Daniel Quorm and his Religious Notions.

By Mark Guy Pearse

Printed: 1877

Publisher: Wesleyan Confrence Office. London

Dimensions 13 × 19 × 2 cm

Language: English

Size (cminches): 13 x 19 x 2

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Green cloth binding with gilt title on the spine and front board.

                                              A quality edition

Mark Guy Pearse (3 January 1842 – 1 January 1930) was a Cornish Methodist preacher, lecturer and author who, during the last quarter of the 19th century and the first of the 20th, was a household name throughout Britain and beyond. Born at Camborne, Cornwall, from childhood he “drank in the traditions of Methodism”, as his daughter put it. Pearse was born in Camborne, Cornwall on 3 January 1842.

After a false start in medicine, he studied theology, and in 1863 entered the Wesleyan ministry. His first post on leaving Didsbury College was in Leeds and over the next twenty or so years, he was appointed by the Methodist Conference to ministries in Brixton Hill, Ipswich, Bedford, Highbury, Westminster, Launceston, and Bristol.

It was during a two-year ministry at Ipswich that he began to think of writing and from 1870 until his death, he published upwards of forty books and at least an equal number of booklets, tracts and articles, most of which had a worldwide circulation.

The best-selling Daniel Quorm and his Religious Notions was read by all levels of society. His decision in 1886 not to retire to his beloved Cornwall, but to accept the invitation of Hugh Price Hughes to join him in the West London Mission resulted in extensive tours abroad to publicise its aims and achievements, and to raise money. These tours brought him into contact with Cornish communities in North America, Australasia and South Africa.] For example, his visit to Invercargill, New Zealand in 1891 was well received in the Wesleyan Methodist Church there. As he toured the country talking about the Forward Movement, he received a free pass on any railroad in New Zealand; and, the reporter who attended one of his lectures described it:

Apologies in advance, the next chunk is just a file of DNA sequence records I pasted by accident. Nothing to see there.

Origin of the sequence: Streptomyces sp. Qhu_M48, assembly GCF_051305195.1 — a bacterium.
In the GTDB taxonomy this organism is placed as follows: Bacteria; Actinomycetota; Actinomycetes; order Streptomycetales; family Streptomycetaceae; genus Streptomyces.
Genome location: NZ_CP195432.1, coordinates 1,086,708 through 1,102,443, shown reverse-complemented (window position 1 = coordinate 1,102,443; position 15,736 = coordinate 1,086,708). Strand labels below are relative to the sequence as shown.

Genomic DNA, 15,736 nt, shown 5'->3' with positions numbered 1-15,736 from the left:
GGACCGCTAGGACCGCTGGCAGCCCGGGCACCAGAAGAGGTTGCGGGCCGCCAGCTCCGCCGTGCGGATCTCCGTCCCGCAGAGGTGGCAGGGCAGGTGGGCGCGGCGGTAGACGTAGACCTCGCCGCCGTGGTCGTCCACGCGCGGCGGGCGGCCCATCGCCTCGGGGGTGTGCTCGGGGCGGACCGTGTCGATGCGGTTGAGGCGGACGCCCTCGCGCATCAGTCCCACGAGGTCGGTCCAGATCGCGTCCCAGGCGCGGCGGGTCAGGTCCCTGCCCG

To hear him speak of “parlour,” “kitchen,” “at homes,” “clubs,” “excursions,” “lantern entertainments,” “sisterhoods” and like subjects is a treat to be enjoyed but too seldom here. … his primary object is to set forth the new Christianity – which is the oldest of the old – that Christ came to save men in body, soul, and spirit now; that, as he put it, we must “wash down prayer with a basin of soup.”

After retiring from the Mission in 1903, he continued to preach, lecture and write, spending more and more time in Cornwall towards the end of his days. Four months before his death in London on New Year’s Day, 1930, he was made a bard of Gorseth Kernow (the Cornish Gorsedd), at Carn Brea, taking the name Pyscajor a Dus (Fisher of Men).

Pearse married Mary Jane Cooper and they had four daughters (one of them the artist Frances Mabelle Unwin, 1869–1956) and two sons.

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